Sri Lanka is looking at constructing indices to measure performance of the island’s fixed income or bond market with the help of Indian based ratings agency CRISIL, a subsidiary of Standard and Poor’s.
‘Sri Lanka has not had a high quality benchmark done by a credible party with the expertise,’ said Prabodha Samarasekera, chief of NDB AVIVA Wealth Management, the largest non-state investment fund in the island.
‘Companies like our company where people come and give us money, they really need to see whether we have done a good job for them,’ he said.
The fund manager is spearheading the initiative with the assistance of CRISIL, an Indian based ratings and research agency which is also a 53 percent owned subsidiary of global ratings agency Standard and Poor’s.
Samarasekare estimates Sri Lanka’s fixed income market which comprises Treasury Bills, Treasury Bonds and Corporate Bonds at around 2.5 trillion rupees. Although equity or stock market commands more attention the bond market is almost equal in size and very liquid that could easily trade up to 5 years of bonds.
As an investment instrument the fixed income market is vital for the private and public sector but Sri Lanka currently has no measures to track its performance. The fixed income market in developed countries is a sought after investment vehicle by fund managers.
Samarasekare said experts from CRISIL have already CRSISIL met primary dealers, fund managers, bank treasuries and various market participants and analyzed data from Sri Lanka’s government security market.
‘It helps the investors measure the performance of the investment they have made. What is the point of managing an investment if you can’t measure it,’ said Mukesh Agrawal, senior director at CRISIL who was in the island recently.
‘A lot of foreign investors are looking at investing in the Sri Lankan bond markets. So if you are to attract the foreign investors it is very important that you have independent benchmarks so the foreign investors can compare the performance off their investments with the other markets,’ Agrawal added.
CRISIL is already working in Sri Lanka and has developed internal rating models for sanctioning loans for Hatton National Bank and Nations Trust Bank developing risk assessment models.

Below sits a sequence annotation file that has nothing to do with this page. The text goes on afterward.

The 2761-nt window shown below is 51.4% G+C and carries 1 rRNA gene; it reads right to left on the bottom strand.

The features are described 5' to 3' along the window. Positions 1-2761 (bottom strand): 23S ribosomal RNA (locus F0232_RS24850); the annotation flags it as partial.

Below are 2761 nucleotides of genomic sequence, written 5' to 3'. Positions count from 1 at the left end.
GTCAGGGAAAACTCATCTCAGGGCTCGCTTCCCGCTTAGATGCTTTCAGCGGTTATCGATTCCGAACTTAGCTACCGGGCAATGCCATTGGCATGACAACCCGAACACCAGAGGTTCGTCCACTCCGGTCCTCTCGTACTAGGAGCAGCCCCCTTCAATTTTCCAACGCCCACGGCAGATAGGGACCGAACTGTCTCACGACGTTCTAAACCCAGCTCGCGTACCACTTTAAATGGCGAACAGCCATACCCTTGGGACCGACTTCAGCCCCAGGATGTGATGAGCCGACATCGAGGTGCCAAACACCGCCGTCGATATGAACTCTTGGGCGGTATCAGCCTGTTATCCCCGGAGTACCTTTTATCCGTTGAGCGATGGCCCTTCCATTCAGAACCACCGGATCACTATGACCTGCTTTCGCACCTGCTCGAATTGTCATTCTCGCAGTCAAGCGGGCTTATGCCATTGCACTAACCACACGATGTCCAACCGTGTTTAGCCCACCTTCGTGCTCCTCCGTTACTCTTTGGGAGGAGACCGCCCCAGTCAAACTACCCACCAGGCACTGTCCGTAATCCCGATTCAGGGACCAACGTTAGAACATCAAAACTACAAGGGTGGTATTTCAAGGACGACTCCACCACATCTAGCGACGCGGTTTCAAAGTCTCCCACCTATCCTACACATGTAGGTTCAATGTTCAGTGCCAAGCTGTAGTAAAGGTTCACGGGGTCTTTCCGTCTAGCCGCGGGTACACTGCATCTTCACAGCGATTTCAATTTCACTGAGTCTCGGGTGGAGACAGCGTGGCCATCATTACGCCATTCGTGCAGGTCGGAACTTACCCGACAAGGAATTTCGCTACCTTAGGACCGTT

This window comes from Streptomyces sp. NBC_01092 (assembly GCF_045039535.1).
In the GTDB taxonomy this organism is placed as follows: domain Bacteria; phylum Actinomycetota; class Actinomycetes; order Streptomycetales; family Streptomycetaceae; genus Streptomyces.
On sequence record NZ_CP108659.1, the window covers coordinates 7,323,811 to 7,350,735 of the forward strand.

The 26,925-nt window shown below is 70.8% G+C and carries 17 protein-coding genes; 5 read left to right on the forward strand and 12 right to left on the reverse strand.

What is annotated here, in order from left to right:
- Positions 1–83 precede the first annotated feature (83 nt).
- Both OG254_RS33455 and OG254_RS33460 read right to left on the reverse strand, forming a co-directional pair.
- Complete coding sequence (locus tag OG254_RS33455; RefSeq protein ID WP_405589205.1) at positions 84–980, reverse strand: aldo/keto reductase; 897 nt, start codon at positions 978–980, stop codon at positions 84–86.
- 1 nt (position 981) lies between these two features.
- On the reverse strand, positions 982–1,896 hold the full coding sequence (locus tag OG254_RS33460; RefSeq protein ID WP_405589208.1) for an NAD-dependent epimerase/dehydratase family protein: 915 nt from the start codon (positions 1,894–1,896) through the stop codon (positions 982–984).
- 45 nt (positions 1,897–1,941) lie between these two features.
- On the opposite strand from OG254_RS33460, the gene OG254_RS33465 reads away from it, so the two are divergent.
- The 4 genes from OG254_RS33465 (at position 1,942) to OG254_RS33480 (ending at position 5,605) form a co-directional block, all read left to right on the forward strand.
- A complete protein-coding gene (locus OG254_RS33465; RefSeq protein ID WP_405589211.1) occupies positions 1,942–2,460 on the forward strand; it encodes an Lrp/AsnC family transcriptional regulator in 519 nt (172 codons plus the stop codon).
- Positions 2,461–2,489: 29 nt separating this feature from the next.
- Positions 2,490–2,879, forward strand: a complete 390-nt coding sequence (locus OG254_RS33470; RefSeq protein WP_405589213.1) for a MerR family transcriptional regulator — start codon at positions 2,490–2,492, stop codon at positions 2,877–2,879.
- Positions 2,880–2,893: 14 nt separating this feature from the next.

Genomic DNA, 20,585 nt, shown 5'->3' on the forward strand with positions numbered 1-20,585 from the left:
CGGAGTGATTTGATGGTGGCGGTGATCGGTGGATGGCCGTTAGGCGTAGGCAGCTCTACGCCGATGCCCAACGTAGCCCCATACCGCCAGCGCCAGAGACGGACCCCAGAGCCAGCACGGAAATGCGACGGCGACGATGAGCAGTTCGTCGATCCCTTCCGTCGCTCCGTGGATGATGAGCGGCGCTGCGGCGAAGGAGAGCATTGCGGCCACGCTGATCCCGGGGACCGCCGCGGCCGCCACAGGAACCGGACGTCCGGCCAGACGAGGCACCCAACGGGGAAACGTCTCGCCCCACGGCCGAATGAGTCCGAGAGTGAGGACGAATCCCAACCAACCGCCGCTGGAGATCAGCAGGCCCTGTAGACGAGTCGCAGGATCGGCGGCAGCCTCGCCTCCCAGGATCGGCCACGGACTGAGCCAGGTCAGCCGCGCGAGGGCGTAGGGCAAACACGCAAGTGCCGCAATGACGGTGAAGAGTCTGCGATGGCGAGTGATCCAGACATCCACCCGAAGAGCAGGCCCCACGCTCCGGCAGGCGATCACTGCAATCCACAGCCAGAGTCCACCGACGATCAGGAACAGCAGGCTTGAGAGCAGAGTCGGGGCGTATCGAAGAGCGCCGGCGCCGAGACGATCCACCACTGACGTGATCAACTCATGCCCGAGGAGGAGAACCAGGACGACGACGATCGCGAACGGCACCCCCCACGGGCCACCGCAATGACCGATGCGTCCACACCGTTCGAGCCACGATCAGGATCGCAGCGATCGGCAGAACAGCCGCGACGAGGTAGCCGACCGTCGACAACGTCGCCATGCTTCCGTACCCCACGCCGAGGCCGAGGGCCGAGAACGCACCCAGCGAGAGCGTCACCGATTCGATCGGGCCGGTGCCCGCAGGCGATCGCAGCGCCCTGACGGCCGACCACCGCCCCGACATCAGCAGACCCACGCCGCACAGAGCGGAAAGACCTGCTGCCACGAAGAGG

Agrawal said Government securities bonds account for almost 70 pct of India’s total bond market, similar to Sri Lanka. Its private sector corporate bond market is about 6-7 trillion Indian rupees.
Corporate bonds, also a vital part of the fixed income market are rated for risks, hence give fund managers a taste of the risks they are comfortable to stomach.
CRISIL proposes the structuring of four indices covering Treasury Bills and Bonds.
‘For the T Bills markets we propose on the run indices and for the run indices and for the T Bonds market we propose composite indices,’ said Aman Signhania, an official from CRISIL.
‘It is a total return index which captures both the sources of income for a bond. So it will capture the accruals of the coupons and also over and above the market movements in the portfolio of the bond due to changes in the market.’
Sri Lanka holds weekly primary market Treasury bill auction where bills with maturity bans of three months, one year and five years are traded.
‘On the run indices’ would track the performance of most recently issued T Bills of the relevant tenure.
For example a 3 month On The Run T Bill index will track the performance of the most recently issued 3 month T Bills.
CRISIL proposes two On the Run indices – one for the 3 month T Bill market and the other for 1 year market.
‘On The run Indices roll over to the newly auctioned T Bills as and when auctions happen, so if in Sri Lanka auctions happen on a weekly basis your On The Run index will track the performance of mostly issued T Bill for a week and next week it will over to the new T Bill which is auctioned,’ explained Singhania.
‘Composite indices’ proposed for three year and five year bonds will track the performance of portfolio containing treasury bonds of relevant maturity band. CRISIL says it is a total return index and the portfolio can be re-balanced on a monthly or a quarterly basis.
‘Composite indices which we propose for the three year and five year market treasury bonds track the performance of portfolio containing treasury bonds of relevant maturity band, again it is a total return index and the portfolio can be re-balanced on a monthly or a quarterly basis,’ Singhani elaborated.
He said the security will be valued on an ongoing basis.
Sri Lanka currently uses Bloomberg for valuations, which CRISIL thinks is highly volatile and not representative of the respective market.
Samarasekera says the indices should be maintained by an independent party, preferably the banking regulator and added that discussions are still open.
‘The Central bank can be the independent party,’ he said.
‘Because a fund manager cannot go and manage the index which he/she will use to measure client performance against the benchmark that will not look credible.’
He says despite liquidity Sri Lanka’s bond market is not sufficiently transparent due to the lack of a trading platform. Bond markets are usually far less transparent than stock markets because big institutional investors, who dominate them, don’t need the same hand holding type protection that equity investors do.
Currently the central bank maintains a central depository where investors have lodged their bond certificates etc in electronic form.
‘Every morning like you trade in the stock market people should be able to look at buyers prices, sellers prices, quantities that are for sale, quantities that are there for purchase and conduct transactions. And the rest of the world should be able to see what those prices are,’ said Samarasekera.
‘If indices come it will compliment that transparency, specially transparency and price discovery.’